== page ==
Fiona Curran's practice-related PhD considers the role of visual and material practices since the 1960s in relation to the environmental impact of new technologies and anthropogenic climate change, focusing on the critical significance of landscape in examining conditions of power in the context of 21st century late-capitalism.
Foregrounding a politics of planetarity ‘landscape’ is investigated as site (material) and sight (representation) and specific geographic territories and tropes are examined in relation to the signifying and material practices that shape them. In the process this research project maps the disparate, overlapping and competing claims of a range of human and non-human actors in the Anthropocene.
Working with strategies of assemblage, texts, installations and objects explore the relations of materials to processes, sites and the social and cultural contexts of production and presentation. This research project is centred on three interrelated concepts - territory, acceleration and entropy, and draws theoretically from a range of interdisciplinary references including the work of Paul Virilio, Bruno Latour, Peter Sloterdijk, Eduardo Viveiros de Castro, David Harvey, J.G.Ballard and Robert Smithson.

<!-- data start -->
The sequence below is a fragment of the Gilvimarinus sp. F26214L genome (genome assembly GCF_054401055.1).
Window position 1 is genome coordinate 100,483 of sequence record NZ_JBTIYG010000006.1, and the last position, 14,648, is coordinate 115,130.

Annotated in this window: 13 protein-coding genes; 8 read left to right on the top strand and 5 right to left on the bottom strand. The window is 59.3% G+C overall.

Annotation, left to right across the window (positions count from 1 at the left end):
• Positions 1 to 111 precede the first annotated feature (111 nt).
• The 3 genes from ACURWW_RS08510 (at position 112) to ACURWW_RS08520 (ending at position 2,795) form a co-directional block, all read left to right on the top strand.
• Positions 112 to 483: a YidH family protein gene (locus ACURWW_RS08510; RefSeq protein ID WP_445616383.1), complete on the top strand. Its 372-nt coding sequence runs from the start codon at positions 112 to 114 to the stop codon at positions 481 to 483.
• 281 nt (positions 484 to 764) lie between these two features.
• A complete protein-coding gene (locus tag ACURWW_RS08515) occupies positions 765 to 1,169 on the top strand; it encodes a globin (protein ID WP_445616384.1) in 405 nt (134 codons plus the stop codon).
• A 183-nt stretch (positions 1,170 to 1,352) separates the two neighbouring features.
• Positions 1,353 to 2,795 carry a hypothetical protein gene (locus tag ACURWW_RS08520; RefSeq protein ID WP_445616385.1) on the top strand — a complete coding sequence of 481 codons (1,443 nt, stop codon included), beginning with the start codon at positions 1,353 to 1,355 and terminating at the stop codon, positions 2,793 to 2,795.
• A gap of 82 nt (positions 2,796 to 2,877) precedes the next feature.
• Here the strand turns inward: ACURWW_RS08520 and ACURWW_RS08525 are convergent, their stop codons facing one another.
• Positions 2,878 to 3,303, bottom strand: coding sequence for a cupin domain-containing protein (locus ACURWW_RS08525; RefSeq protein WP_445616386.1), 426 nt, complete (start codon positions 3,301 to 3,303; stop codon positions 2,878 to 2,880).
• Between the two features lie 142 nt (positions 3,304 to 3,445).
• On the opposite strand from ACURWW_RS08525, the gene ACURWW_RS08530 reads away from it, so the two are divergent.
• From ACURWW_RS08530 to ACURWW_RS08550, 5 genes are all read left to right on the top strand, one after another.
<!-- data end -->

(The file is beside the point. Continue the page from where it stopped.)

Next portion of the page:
Key words: Acceleration, Anthropocene, decolonialism, ecology, environmental ethics, landscape, new materialism, planetarity, social geography, technosphere.